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Scappoose: No recreational sales of marijuana in our city

City will likely ask voters to ban recreational dispensaries in 2016

COURTNEY VAUGHN - Scappoose city councilors Barbara Hayden, Rich Riffle and Jason Meshell discuss marijuana facilities in city limits during a workshop Tuesday, Sept. 8.

You won't be able to purchase marijuana for recreational use in Scappoose any time soon, and Scappoose city councilors would like to keep it that way.

Following a unanimous vote from the Scappoose City Council Tuesday, Sept. 8, an ordinance went into effect immediately banning any early sales of marijuana for recreational use. State law allows medical marijuana dispensaries to sell products to recreational users on Oct. 1. The city's ordinance will stay in effect until Dec. 31, 2016, when early sales of marijuana from medical dispensaries automatically expires statewide.

Scappoose voters will likely be asked to vote on banning all recreational sales of marijuana in city limits in 2016, effectively making the temporary ban permanent.

A spirited discussion during a workshop immediately before Tuesday's council meeting revealed stark disapproval of all marijuana facilities from Councilors Barbara Hayden and Jason Meshell.

“Can we ban it all together?” Hayden asked Shelby Rihala, the city's attorney. “I just think the state has put the cart before the horse and has mucked this thing up so badly. I don't want any part of it, to be honest.”

Meshell was a staunch opponent of allowing dispensaries to receive business licenses from the city, citing a conflict with federal law.

He remained emphatic Tuesday, engaging his fellow councilors on their stance on marijuana.

“The Scappoose City Council, from what I see, wants marijuana here and wants to bring it in here, wants to grow it and wants to profit from it,” Meshell said. “I want you all to just stand up and say what you mean, which is you want marijuana in Scappoose, and more of it, or you don't. … Let's be clear on what we're doing and not try and sugarcoat it with paperwork and big words.”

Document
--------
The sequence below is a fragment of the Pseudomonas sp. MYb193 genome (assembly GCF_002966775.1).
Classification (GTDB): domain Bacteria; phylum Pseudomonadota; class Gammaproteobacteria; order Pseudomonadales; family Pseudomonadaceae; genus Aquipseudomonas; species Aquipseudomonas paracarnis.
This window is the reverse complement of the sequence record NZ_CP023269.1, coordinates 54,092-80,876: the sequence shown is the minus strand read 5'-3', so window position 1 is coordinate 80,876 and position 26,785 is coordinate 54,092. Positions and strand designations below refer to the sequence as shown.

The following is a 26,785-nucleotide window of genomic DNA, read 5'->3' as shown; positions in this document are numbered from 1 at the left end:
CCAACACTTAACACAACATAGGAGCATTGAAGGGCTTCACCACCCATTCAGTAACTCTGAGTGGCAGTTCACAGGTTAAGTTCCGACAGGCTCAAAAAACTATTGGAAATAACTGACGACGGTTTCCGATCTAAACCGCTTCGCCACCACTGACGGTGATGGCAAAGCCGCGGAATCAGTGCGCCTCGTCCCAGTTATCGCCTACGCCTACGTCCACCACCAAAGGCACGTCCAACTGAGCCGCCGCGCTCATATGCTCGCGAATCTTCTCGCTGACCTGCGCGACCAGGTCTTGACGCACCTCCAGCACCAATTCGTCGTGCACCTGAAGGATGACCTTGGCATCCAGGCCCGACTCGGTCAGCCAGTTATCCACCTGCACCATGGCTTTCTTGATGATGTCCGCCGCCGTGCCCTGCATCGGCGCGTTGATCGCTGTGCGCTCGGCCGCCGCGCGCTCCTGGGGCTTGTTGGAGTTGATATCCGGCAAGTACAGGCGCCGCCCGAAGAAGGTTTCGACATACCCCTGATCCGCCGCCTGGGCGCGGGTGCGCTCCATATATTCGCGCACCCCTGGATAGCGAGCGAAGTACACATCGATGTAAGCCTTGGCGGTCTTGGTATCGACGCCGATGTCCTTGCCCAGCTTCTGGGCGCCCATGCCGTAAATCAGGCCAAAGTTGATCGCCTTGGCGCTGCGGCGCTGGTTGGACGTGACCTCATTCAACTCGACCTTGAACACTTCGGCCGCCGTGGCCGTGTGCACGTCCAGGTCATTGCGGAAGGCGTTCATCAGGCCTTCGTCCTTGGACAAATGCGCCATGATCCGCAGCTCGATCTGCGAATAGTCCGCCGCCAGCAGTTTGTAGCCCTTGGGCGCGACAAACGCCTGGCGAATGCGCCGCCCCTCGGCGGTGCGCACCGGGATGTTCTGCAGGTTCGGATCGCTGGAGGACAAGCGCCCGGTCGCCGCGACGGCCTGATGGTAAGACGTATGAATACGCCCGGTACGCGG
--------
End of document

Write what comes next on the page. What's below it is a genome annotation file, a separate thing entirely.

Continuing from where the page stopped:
Councilor Joel Haugen countered Meshell's sentiments, saying an approval of marijuana facilities isn't an endorsement.

"I sympathize with Jason's perspective on this," Haugen said. "I don't think anybody here wants more social problems in our community, but it's not as simple and black and white ... “I want to decriminalize it and I want to regulate it. ...You can't legislate morality, but you can regulate."

In November 2014, Oregon voters passed Measure 91, which legalized the recreational use of marijuana. Further rules enacted by the state allow cities to ask voters to ban medical marijuana and recreational dispensaries, but not medical marijuana grow sites, Rihala explained.

Columbia County residents voted 53 percent in favor of the measure. Each of the precincts within Scappoose approved the measure, but the councilor was adamant that the city ask voters to ban recreational marijuana dispensaries and grow sites.

A medical marijuana dispensary already operating in Scappoose will remain open, but it won't be permitted to sell products to recreational users under the newly adopted ordinance.

Scappoose Police Chief Norman Miller reported Tuesday evening that the dispensary is less than 400 feet from the city's skate park across the street.

The council is expected to take further action in coming months to get a measure on the ballot banning recreational marijuana sales and commercial grow sites.